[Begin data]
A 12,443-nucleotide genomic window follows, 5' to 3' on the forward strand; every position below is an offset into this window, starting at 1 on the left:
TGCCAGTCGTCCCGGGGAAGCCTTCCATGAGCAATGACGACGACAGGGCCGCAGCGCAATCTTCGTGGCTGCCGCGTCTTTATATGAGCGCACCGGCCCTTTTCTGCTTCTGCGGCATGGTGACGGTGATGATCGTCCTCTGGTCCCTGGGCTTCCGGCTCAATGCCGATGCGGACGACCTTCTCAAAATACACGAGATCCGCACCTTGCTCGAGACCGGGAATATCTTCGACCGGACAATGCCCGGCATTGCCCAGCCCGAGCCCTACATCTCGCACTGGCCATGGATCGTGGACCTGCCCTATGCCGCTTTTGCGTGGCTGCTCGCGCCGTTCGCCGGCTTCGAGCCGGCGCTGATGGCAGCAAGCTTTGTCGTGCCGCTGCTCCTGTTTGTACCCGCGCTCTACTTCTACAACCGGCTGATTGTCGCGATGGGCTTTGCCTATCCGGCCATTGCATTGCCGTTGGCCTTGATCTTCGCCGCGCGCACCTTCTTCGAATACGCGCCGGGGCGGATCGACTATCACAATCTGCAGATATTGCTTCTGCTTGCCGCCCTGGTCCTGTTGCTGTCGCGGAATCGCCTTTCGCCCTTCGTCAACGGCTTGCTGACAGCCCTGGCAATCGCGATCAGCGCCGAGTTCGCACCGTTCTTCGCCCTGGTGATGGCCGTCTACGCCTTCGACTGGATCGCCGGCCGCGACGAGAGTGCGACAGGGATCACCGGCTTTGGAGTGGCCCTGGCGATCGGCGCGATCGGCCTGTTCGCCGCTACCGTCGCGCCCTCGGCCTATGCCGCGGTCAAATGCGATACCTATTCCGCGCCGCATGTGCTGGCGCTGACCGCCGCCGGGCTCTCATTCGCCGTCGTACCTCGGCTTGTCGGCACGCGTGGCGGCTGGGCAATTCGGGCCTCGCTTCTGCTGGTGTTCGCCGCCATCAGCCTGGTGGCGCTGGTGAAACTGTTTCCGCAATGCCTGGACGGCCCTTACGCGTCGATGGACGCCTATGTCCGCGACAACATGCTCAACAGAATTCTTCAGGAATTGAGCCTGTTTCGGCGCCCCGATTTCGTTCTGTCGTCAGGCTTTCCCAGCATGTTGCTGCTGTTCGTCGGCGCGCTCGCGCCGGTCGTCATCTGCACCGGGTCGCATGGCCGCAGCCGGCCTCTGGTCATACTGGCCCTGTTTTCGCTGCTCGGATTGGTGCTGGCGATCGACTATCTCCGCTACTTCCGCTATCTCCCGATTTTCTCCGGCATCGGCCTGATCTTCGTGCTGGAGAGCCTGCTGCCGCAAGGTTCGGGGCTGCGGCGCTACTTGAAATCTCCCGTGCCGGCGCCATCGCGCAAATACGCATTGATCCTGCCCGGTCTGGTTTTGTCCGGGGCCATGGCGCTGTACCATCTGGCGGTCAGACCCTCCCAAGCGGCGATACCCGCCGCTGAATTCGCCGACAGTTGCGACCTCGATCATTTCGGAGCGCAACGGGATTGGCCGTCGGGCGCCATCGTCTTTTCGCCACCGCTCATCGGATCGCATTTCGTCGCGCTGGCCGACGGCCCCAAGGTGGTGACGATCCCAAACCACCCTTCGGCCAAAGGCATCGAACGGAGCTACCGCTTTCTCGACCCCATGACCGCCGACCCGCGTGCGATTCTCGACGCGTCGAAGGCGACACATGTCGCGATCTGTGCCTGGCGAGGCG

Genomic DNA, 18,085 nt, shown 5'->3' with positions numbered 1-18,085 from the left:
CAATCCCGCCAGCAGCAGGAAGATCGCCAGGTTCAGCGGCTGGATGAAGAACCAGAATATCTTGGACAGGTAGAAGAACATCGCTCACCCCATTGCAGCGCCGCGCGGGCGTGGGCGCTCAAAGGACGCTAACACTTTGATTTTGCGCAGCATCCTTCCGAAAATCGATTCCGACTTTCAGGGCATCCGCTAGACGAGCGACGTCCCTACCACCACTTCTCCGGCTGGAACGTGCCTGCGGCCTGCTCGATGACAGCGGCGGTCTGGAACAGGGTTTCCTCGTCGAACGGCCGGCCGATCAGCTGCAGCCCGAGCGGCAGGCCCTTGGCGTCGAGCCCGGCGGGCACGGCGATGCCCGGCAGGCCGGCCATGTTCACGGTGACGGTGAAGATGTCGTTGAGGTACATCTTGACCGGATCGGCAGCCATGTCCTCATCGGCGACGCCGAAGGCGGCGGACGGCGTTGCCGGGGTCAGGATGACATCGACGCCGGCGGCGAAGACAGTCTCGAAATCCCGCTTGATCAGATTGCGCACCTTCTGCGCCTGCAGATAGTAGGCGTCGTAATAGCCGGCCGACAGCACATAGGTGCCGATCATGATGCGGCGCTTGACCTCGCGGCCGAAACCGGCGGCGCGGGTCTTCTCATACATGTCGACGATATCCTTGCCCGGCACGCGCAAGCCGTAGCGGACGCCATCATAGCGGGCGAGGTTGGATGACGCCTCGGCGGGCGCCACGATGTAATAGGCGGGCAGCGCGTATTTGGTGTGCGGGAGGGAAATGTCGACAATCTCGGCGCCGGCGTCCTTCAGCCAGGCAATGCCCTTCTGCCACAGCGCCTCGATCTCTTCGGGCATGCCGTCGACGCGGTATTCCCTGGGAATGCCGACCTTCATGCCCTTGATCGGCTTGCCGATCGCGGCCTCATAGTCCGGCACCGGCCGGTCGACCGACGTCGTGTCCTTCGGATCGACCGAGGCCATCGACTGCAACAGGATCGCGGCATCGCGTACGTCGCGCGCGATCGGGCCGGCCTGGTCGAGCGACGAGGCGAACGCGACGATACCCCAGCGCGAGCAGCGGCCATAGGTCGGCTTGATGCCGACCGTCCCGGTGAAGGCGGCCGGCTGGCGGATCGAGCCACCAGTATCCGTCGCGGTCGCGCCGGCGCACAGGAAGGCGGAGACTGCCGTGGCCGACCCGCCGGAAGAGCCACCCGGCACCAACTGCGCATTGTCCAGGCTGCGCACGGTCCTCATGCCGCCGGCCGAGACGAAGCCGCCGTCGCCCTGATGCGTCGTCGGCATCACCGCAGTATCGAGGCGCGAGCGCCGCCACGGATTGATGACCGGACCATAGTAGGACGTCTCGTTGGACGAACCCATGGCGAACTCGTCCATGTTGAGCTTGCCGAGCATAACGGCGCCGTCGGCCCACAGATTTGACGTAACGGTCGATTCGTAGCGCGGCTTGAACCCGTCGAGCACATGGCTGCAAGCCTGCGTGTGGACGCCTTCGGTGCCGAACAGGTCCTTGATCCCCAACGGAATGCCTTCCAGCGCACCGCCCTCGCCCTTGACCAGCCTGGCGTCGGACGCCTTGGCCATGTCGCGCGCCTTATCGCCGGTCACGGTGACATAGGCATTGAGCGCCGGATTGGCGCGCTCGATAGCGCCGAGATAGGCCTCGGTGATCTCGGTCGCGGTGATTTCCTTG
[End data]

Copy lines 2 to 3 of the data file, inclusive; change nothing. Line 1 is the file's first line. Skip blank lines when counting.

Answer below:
TGCCAGTCGTCCCGGGGAAGCCTTCCATGAGCAATGACGACGACAGGGCCGCAGCGCAATCTTCGTGGCTGCCGCGTCTTTATATGAGCGCACCGGCCCTTTTCTGCTTCTGCGGCATGGTGACGGTGATGATCGTCCTCTGGTCCCTGGGCTTCCGGCTCAATGCCGATGCGGACGACCTTCTCAAAATACACGAGATCCGCACCTTGCTCGAGACCGGGAATATCTTCGACCGGACAATGCCCGGCATTGCCCAGCCCGAGCCCTACATCTCGCACTGGCCATGGATCGTGGACCTGCCCTATGCCGCTTTTGCGTGGCTGCTCGCGCCGTTCGCCGGCTTCGAGCCGGCGCTGATGGCAGCAAGCTTTGTCGTGCCGCTGCTCCTGTTTGTACCCGCGCTCTACTTCTACAACCGGCTGATTGTCGCGATGGGCTTTGCCTATCCGGCCATTGCATTGCCGTTGGCCTTGATCTTCGCCGCGCGCACCTTCTTCGAATACGCGCCGGGGCGGATCGACTATCACAATCTGCAGATATTGCTTCTGCTTGCCGCCCTGGTCCTGTTGCTGTCGCGGAATCGCCTTTCGCCCTTCGTCAACGGCTTGCTGACAGCCCTGGCAATCGCGATCAGCGCCGAGTTCGCACCGTTCTTCGCCCTGGTGATGGCCGTCTACGCCTTCGACTGGATCGCCGGCCGCGACGAGAGTGCGACAGGGATCACCGGCTTTGGAGTGGCCCTGGCGATCGGCGCGATCGGCCTGTTCGCCGCTACCGTCGCGCCCTCGGCCTATGCCGCGGTCAAATGCGATACCTATTCCGCGCCGCATGTGCTGGCGCTGACCGCCGCCGGGCTCTCATTCGCCGTCGTACCTCGGCTTGTCGGCACGCGTGGCGGCTGGGCAATTCGGGCCTCGCTTCTGCTGGTGTTCGCCGCCATCAGCCTGGTGGCGCTGGTGAAACTGTTTCCGCAATGCCTGGACGGCCCTTACGCGTCGATGGACGCCTATGTCCGCGACAACATGCTCAACAGAATTCTTCAGGAATTGAGCCTGTTTCGGCGCCCCGATTTCGTTCTGTCGTCAGGCTTTCCCAGCATGTTGCTGCTGTTCGTCGGCGCGCTCGCGCCGGTCGTCATCTGCACCGGGTCGCATGGCCGCAGCCGGCCTCTGGTCATACTGGCCCTGTTTTCGCTGCTCGGATTGGTGCTGGCGATCGACTATCTCCGCTACTTCCGCTATCTCCCGATTTTCTCCGGCATCGGCCTGATCTTCGTGCTGGAGAGCCTGCTGCCGCAAGGTTCGGGGCTGCGGCGCTACTTGAAATCTCCCGTGCCGGCGCCATCGCGCAAATACGCATTGATCCTGCCCGGTCTGGTTTTGTCCGGGGCCATGGCGCTGTACCATCTGGCGGTCAGACCCTCCCAAGCGGCGATACCCGCCGCTGAATTCGCCGACAGTTGCGACCTCGATCATTTCGGAGCGCAACGGGATTGGCCGTCGGGCGCCATCGTCTTTTCGCCACCGCTCATCGGATCGCATTTCGTCGCGCTGGCCGACGGCCCCAAGGTGGTGACGATCCCAAACCACCCTTCGGCCAAAGGCATCGAACGGAGCTACCGCTTTCTCGACCCCATGACCGCCGACCCGCGTGCGATTCTCGACGCGTCGAAGGCGACACATGTCGCGATCTGTGCCTGGCGAGGCG

Genomic DNA, 18,085 nt, shown 5'->3' with positions numbered 1-18,085 from the left: